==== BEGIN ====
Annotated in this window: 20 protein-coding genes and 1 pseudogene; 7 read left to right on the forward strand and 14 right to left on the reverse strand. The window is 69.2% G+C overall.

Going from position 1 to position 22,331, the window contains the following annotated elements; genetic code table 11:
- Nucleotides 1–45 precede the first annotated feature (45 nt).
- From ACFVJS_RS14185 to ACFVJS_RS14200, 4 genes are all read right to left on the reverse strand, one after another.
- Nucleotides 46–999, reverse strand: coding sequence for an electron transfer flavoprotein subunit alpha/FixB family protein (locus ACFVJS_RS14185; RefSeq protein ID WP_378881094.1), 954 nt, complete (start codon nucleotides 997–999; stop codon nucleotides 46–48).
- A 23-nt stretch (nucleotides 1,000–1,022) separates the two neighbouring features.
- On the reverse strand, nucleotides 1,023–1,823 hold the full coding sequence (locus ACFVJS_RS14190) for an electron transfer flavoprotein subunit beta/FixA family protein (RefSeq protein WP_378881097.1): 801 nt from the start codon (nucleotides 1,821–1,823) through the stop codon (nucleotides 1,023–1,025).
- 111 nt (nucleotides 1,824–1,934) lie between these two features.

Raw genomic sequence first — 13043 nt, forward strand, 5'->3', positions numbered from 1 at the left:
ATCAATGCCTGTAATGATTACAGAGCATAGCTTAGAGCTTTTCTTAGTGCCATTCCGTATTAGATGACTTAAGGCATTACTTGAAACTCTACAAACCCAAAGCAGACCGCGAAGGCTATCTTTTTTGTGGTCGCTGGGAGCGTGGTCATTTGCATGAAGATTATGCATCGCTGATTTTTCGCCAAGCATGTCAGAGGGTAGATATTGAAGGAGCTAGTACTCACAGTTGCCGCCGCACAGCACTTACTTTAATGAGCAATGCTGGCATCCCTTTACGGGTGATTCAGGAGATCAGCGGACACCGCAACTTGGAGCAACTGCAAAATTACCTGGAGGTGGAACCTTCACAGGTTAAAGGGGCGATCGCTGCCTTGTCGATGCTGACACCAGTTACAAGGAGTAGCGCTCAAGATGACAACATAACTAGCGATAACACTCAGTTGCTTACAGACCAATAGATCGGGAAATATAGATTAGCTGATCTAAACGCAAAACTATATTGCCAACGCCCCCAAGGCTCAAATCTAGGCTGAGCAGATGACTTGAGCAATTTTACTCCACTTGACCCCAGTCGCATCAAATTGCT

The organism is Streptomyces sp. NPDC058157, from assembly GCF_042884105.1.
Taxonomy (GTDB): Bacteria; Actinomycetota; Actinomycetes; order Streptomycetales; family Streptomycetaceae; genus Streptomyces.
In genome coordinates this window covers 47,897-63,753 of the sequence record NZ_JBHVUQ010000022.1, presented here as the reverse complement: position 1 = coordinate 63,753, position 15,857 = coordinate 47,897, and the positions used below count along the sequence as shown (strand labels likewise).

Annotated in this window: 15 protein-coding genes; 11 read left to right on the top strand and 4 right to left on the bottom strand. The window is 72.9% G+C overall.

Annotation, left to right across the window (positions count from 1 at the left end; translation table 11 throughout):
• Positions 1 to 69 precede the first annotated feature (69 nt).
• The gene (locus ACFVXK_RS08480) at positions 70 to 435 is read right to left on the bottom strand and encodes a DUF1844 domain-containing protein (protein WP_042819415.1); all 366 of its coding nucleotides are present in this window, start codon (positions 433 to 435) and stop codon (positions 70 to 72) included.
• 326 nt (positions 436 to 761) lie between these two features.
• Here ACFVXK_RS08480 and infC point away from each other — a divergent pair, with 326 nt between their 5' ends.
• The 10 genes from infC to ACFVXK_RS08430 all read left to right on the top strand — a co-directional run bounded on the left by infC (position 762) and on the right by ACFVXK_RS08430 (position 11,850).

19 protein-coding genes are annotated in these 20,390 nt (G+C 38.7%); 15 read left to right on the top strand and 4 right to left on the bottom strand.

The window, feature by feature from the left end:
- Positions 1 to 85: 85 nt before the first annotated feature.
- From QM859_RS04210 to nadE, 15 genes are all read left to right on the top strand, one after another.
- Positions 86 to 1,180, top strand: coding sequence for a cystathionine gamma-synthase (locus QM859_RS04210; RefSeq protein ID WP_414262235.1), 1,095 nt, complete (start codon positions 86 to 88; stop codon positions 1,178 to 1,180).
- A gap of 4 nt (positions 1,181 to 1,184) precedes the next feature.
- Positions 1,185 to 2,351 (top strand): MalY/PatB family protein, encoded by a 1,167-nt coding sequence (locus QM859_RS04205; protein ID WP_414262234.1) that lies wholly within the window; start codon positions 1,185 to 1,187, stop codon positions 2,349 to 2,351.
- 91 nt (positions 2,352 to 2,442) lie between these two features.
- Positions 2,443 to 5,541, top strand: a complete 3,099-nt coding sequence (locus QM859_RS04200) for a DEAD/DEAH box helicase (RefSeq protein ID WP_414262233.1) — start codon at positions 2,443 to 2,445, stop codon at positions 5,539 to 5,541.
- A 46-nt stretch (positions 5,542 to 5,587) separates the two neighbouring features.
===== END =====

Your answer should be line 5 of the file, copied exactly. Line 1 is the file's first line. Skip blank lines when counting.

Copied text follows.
- Nucleotides 46–999, reverse strand: coding sequence for an electron transfer flavoprotein subunit alpha/FixB family protein (locus ACFVJS_RS14185; RefSeq protein ID WP_378881094.1), 954 nt, complete (start codon nucleotides 997–999; stop codon nucleotides 46–48).